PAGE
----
The Old Firm hard men have a lot to answer for when it comes to hair and prejudice in the classroom, says John Cairney
WHEN Rangers and Scotland midfielder Barry Ferguson was red-carded during the first Old Firm sectarian extravaganza of the season, I cannot deny that I experienced a certain sense of schadenfreude (how I just love lingering over that word). My reaction had nothing to do with the colour of his jersey or the fact that I used to attend Celtic home games.
Honest. And in no way did I condone the ebullient reactions of my mother and sister to young Barry's departure. OK, deep down I wanted Celtic to win, and the ordering off did their chances no harm at all.
I attended a Celtic-Rangers game only once, before I saw the anti-sectarian light, and normally wouldn't go out of my way to watch, and certainly never to a pub. But since my mother had cable television I thought I would be able to view the game in a civilised atmosphere. I did, more or less, though I think my relations thought I was some kind of traitor because I applauded any good move by Rangers and didn't leap to my feet shouting "foul" every time a Celtic player was tackled.
It was when the cameras showed the close-ups of the offending Rangers player that I realised why I took pleasure from his discomfiture. The cropped hair, the wrinkled nose and the twisted mouth as he snarled at the referee and the Celtic players brought back so many bad memories of the look-alikes I came across during 33 years teaching in Glasgow.
It wasn't just the hair, or the lack of it. Anyone who has taught in Glasgow can recall the feeling. Every August when the new intake arrived, no matter how much the parents scrubbed their weans and how much they dressed them in sparkling Persil-white shirts, school ties and smart trousers - and they did - there was always something predictable about the faces, especially those of the boys. Not all of them thank God, but enough.
It couldn't possibly have been the result of inbreeding, but so many of them looked like so many that had gone before. They were usually smaller than average for their age, and generally smaller than the girls in the class. The faces may have been scrubbed clean but nothing could have erased the essential hardness. A hardness that was oftn made even more unpleasant if they were antagonised, and they usually had a very low provocation level.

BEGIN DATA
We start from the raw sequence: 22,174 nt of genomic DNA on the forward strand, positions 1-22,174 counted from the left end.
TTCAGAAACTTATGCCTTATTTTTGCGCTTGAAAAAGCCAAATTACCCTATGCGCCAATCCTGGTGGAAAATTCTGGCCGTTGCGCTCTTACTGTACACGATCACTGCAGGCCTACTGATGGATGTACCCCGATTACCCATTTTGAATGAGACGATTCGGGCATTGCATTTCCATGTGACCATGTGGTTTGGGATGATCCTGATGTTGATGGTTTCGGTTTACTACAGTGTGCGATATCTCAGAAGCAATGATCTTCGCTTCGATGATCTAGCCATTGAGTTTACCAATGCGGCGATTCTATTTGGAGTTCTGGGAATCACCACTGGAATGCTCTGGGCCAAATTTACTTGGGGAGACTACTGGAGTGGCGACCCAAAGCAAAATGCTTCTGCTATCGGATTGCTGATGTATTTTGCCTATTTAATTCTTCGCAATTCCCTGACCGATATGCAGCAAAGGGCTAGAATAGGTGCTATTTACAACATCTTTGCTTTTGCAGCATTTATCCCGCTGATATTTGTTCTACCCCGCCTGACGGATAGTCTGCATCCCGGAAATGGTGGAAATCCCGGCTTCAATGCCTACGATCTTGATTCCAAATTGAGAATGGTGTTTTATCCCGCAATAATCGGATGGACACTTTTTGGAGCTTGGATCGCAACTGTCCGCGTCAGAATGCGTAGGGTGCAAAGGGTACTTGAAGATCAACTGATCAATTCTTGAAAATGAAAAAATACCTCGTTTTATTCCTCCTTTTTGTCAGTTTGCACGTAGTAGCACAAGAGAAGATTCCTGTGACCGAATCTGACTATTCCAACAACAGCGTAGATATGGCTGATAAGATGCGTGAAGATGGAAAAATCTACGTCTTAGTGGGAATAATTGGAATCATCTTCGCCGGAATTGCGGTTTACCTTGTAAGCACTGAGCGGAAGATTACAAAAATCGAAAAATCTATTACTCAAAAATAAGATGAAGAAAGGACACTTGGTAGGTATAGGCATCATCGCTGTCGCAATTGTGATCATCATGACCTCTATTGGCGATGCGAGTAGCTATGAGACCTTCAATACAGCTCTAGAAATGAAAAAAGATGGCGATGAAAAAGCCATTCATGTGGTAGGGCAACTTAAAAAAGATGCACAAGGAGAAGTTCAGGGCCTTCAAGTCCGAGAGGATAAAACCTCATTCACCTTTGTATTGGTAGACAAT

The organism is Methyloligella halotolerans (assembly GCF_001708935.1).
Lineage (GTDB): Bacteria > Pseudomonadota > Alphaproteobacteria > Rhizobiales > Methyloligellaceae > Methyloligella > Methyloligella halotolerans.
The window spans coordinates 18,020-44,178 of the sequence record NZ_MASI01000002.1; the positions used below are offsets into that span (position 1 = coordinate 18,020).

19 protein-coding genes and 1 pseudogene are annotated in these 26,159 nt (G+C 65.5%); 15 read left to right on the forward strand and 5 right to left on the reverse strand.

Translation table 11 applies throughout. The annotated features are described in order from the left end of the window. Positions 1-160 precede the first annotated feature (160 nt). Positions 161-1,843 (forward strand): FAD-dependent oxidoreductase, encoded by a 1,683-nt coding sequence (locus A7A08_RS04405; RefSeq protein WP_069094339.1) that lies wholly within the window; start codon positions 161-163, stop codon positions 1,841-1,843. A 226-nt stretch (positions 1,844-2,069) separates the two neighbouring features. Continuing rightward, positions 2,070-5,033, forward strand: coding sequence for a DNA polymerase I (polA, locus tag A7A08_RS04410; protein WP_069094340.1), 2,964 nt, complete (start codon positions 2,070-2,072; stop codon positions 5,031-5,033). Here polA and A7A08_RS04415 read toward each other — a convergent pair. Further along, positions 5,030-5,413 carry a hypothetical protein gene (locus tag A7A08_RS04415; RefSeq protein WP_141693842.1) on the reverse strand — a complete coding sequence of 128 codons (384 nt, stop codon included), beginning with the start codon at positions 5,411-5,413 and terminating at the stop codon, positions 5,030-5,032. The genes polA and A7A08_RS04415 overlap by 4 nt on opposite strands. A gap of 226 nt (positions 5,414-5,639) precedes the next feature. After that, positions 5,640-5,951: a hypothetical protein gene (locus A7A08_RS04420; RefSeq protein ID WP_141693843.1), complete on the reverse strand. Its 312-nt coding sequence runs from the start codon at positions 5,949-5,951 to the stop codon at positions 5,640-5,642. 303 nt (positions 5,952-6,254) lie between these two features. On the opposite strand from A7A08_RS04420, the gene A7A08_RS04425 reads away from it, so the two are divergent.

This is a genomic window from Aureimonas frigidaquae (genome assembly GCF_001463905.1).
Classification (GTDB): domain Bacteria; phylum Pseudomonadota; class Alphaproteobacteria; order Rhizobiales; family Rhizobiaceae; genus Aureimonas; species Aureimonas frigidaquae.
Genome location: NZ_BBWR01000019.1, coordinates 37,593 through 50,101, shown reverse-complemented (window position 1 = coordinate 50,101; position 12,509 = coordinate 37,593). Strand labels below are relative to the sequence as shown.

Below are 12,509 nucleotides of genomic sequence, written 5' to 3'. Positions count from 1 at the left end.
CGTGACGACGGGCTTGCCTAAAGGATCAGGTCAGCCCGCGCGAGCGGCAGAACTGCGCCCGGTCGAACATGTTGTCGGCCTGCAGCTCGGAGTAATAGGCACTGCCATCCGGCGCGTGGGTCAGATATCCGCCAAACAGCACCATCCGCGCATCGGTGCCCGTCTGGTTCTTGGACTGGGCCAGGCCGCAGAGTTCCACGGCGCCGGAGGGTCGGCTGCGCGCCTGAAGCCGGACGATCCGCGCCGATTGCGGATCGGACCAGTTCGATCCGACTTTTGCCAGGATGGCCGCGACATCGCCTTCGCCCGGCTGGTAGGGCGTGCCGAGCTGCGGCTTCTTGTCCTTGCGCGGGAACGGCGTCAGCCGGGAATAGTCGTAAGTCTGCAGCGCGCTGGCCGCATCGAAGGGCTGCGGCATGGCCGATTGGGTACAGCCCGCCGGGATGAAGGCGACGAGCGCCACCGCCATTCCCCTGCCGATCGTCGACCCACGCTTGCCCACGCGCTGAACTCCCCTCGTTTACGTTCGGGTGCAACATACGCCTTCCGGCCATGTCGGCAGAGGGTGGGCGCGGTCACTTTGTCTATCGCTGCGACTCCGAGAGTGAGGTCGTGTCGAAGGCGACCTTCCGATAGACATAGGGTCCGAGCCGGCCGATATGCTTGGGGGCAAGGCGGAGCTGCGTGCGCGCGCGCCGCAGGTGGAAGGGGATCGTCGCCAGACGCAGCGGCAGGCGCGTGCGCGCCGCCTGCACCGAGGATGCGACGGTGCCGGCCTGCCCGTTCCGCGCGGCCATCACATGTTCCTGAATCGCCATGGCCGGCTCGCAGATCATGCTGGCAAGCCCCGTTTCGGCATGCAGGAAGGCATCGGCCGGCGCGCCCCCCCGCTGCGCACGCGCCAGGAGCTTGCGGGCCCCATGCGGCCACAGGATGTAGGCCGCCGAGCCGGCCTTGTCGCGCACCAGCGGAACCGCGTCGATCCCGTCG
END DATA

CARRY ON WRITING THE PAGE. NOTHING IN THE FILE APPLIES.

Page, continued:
The kindlier side of my nature told me that the kids couldn't help how they looked and that generations of deprivation must have had something to do with it, but when I was on the receiving end of the Ferguson treatment, my caring side took a holiday, especially if the hair was cropped. Irrational, I know; after all hair doth not maketh the man any more than clothes do.
If I'm not mistaken it was a former Celtic player who started the baldy look, in the striking form of Dutch internationalist Pierre van Hooydonk. Glasgow's barbers must have loved him, since it meant they could charge money for attacking hair rather than styling it. And since fashion dictated that the hair remain very short, or even be removed completely, kids would go to the barbers every few weeks at considerable cost, as I recall from discussions at parents' meetings.
It took some time for Pierre's mid-season tonsorial influence to be felt, but when Paul Gascoigne signed for Rangers and turned up at Ibrox during the pre-season in a blaze of media hype with his hair not only cropped but bleached blond as well, I feared the worst. When school restarted there were indeed a number of kids besporting themselves, like Robert Shaw doing his Panzer officer in The Battle of the Bulge, but not as many as I expected.
Because it was a denominational school, albeit with a significant number of pupils who were not Catholic, the baldies outnumbered the blonds. I quite liked the Robert Shaw look since it had a softening effect on the hardest of visages, though it did nothing to ameliorate the nasty expressions.
Two weeks after the Ferguson ordering-off, a picture appeared in the press showing a group of school-leavers who were starting trade apprenticeships with Glasgow City Council. I thought it was an advert for a Scottish version of the movie Being John Malkovich. Two of them were girls but it was noticeable that all the boys (about 100) looked like Barry Ferguson. Aaaaaaaaaaagh no, I thought, then cheered up: they were all wearing green sports shirts, and most of them were smiling, a most un-Barryish combination.
Did I mention that Celtic won 6-2. No? OK then, Celtic won 6-2.